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When does Sole Parental Responsibility apply

When will a Court Order one Parent to have Sole Parental Responsibility for a Child? 

When A Court is making a Parenting Order and so considering all child issues and parenting arrangements should apply, the Family Law Act requires that a presumption of Equal Shared Parental Responsibility applies, unless the presumption can be successfully rebutted.

You may be able to be successful in rebutting the presumption of Equal Shared Parental Responsibility, so that it does not apply, if you can prove that there are reasonable grounds to believe that a parent, or a person who lives with a parent of a child, has engaged in:

  • family violence; or
  • abuse of the child or another child who, at the time, was a member of the parent’s family (or that other person’s family).

It will almost always not be enough to suggest that there is only a minor risk of family violence or child abuse.

 



 

To have the presumption of equal shared parental responsibility not apply, the presumption will need to be rebutted by evidence which satisfies the court, that it would not be in the child’s best interests for the child’s parents to have equal shared parental responsibility for the child.

If the court does not make an Order for equal shared parental responsibility then they may make an order for Sole Parental Responsibility.

An order for Sole Parental Responsibility might be made in a case that has high conflict between the parents, in which circumstances it may be in the best interests of the child to give responsibility to only one parent to help minimise the amount of future conflict that would occur if they had to consult each other on major long term issues for the child.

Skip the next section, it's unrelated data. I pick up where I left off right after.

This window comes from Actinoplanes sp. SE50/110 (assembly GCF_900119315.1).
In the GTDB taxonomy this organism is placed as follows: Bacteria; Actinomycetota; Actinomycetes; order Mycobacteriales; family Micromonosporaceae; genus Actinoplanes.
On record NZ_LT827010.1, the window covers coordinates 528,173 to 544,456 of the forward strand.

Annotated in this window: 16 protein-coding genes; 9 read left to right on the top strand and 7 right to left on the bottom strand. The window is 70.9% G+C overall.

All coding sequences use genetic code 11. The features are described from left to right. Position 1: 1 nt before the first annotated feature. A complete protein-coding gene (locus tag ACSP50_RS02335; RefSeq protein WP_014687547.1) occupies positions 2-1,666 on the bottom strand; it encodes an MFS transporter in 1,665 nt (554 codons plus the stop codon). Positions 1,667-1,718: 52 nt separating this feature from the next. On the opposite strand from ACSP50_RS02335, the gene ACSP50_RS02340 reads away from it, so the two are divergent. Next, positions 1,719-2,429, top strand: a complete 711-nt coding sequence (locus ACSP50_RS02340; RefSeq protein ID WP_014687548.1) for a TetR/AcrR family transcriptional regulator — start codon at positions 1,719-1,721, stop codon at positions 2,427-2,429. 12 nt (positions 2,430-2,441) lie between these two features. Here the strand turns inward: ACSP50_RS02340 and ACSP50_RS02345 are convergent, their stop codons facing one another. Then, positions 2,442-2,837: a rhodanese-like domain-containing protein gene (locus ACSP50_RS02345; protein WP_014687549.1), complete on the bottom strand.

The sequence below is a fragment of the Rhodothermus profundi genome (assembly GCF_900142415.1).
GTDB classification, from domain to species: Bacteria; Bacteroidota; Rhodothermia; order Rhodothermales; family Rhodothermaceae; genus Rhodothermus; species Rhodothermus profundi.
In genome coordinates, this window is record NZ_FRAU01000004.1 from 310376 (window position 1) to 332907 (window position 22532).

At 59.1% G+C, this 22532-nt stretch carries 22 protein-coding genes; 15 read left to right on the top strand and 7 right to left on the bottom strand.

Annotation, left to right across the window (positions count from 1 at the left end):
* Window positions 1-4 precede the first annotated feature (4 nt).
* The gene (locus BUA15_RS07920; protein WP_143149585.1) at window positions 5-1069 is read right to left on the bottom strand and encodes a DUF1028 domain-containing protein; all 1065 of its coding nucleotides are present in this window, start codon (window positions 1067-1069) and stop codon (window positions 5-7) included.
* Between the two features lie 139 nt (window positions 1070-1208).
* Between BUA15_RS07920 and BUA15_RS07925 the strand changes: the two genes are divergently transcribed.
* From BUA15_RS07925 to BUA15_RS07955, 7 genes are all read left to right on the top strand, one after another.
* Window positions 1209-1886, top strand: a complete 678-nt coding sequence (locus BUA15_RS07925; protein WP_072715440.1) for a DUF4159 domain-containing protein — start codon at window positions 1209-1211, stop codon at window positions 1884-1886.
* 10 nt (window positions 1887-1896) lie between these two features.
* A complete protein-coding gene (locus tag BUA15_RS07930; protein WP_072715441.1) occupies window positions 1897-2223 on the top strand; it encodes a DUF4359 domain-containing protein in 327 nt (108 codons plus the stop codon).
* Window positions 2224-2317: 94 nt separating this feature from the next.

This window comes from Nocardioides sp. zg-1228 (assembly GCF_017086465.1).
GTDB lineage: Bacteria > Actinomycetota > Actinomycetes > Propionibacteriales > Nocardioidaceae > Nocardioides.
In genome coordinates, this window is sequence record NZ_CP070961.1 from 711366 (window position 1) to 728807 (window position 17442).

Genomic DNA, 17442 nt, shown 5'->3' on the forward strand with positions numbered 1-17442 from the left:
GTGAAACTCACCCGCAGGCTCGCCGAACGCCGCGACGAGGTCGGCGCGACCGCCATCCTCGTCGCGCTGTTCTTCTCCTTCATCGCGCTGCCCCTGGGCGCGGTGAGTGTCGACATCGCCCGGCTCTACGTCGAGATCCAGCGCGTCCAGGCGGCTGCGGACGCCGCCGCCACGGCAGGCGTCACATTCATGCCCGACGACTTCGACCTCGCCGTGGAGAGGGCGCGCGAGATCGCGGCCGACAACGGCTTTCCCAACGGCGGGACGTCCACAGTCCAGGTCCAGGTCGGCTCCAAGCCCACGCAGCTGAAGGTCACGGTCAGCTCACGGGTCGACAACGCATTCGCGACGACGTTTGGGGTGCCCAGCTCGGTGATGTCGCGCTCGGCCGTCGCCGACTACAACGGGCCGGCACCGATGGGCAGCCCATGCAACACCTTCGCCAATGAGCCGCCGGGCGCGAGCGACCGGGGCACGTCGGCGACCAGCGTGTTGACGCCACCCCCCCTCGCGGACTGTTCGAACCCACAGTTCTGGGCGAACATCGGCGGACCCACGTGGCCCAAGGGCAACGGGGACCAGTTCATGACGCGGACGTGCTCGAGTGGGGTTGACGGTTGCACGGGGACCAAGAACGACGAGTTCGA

A court might also make an Order for Sole Parental Responsibility if the parents are unable to communicate effectively and they have very strong views which conflict on a major long term issue such as education, health or religion, because it may be clear that the parents will not only never be able to reach agreement, but that they will also not be able to communicate their decisions on such issues to the other parent.

Major long term issues are of such importance in a child’s life, that if decisions about them bring uncertainty and high conflict, that is unlikely to be in the child’s best interests.

Having said that, a court will not grant sold parental responsibility just because the parents have poor communication.

A parent may not want Sole Parental Responsibilty for all 5 of the major long term issues but only one or two of those issues.

Child’s Time with Parents & Parental Responsibility: More Information 

We also have the following Fact Sheets which will provide you with more information on this topic:

 

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